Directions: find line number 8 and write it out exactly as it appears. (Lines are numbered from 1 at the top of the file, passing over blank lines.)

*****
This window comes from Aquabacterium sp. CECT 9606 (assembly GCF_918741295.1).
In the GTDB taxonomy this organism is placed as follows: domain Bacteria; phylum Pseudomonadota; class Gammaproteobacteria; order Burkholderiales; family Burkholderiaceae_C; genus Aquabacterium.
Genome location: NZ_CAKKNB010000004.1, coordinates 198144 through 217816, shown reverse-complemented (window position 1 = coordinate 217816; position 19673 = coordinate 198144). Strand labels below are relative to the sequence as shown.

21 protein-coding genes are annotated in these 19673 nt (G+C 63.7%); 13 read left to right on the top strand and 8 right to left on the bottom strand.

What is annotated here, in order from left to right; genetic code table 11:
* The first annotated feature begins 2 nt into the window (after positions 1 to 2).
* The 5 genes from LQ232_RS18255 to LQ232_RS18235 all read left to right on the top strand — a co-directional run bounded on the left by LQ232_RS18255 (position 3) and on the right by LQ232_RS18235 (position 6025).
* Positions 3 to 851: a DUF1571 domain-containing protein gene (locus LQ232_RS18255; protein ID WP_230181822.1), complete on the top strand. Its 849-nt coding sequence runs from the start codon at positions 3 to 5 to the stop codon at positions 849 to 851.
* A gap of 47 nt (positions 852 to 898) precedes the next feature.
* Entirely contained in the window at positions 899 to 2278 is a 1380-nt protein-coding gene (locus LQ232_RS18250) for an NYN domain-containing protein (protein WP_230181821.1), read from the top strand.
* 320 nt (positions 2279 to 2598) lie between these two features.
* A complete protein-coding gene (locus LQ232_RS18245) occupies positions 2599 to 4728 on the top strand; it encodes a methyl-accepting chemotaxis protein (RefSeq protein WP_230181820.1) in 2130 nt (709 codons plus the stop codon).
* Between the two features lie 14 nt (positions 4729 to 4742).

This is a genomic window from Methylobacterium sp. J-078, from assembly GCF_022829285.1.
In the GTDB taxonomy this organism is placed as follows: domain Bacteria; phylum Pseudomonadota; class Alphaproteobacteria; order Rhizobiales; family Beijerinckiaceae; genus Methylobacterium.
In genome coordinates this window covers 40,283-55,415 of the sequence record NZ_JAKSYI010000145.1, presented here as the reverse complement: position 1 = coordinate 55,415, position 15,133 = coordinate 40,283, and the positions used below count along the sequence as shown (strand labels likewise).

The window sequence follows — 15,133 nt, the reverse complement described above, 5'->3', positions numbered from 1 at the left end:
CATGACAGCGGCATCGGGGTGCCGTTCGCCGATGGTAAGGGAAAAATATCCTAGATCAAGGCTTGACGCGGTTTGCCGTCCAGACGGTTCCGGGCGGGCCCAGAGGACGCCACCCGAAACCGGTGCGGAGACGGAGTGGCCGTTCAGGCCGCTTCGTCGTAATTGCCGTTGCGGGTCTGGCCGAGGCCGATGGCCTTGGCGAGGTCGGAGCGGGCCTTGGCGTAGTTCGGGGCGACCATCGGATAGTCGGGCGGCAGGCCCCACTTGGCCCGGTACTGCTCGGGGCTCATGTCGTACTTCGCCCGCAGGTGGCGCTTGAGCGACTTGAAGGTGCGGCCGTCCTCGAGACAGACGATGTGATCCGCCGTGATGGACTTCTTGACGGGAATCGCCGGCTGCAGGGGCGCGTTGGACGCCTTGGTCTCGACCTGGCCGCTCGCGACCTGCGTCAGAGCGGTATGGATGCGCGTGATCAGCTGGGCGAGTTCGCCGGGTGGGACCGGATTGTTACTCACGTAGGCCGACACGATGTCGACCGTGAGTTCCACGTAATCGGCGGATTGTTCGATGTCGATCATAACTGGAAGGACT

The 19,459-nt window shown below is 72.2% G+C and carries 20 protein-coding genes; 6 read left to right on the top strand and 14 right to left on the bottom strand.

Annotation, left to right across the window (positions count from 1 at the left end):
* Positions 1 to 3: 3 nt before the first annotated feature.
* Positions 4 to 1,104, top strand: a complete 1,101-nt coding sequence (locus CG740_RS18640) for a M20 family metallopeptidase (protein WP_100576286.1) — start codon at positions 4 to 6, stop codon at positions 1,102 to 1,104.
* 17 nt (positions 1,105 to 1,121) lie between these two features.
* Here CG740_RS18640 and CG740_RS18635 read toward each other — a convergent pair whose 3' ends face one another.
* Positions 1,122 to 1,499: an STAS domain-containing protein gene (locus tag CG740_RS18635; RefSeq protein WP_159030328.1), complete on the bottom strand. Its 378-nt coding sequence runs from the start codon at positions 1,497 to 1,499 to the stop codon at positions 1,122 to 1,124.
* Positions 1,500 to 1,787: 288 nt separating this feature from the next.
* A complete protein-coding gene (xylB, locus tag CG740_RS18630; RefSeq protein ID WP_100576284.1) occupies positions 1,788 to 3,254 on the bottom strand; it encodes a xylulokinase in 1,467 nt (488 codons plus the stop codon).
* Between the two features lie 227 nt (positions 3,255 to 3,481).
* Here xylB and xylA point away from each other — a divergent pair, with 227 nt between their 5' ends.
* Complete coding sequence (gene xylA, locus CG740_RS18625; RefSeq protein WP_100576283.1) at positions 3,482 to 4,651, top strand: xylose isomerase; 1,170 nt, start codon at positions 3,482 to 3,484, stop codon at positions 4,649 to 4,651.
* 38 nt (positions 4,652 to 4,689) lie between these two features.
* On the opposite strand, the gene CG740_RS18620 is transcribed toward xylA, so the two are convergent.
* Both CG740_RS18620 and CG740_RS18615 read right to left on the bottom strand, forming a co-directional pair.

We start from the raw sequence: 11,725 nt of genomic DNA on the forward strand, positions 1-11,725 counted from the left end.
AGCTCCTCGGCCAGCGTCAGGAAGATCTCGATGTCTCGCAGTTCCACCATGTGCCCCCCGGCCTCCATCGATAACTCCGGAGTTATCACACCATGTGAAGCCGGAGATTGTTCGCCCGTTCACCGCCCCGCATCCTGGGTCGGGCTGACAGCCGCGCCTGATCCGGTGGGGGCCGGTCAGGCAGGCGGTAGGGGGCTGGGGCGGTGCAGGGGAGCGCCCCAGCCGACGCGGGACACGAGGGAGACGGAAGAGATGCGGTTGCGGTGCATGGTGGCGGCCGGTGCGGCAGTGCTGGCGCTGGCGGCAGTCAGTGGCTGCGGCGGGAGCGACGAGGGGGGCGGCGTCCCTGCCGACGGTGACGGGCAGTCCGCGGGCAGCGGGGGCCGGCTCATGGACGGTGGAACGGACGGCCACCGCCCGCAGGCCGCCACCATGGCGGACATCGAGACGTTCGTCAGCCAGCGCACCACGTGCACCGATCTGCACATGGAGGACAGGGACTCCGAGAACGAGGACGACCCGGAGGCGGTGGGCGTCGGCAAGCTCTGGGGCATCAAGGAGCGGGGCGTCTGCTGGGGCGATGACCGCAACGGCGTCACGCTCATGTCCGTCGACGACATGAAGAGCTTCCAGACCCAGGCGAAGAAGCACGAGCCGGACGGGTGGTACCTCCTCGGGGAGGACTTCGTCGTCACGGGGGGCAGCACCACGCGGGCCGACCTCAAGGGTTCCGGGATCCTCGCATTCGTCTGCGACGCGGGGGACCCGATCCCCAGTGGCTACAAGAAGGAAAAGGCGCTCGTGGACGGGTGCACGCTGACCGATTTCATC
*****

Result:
* Positions 3 to 851: a DUF1571 domain-containing protein gene (locus LQ232_RS18255; protein ID WP_230181822.1), complete on the top strand. Its 849-nt coding sequence runs from the start codon at positions 3 to 5 to the stop codon at positions 849 to 851.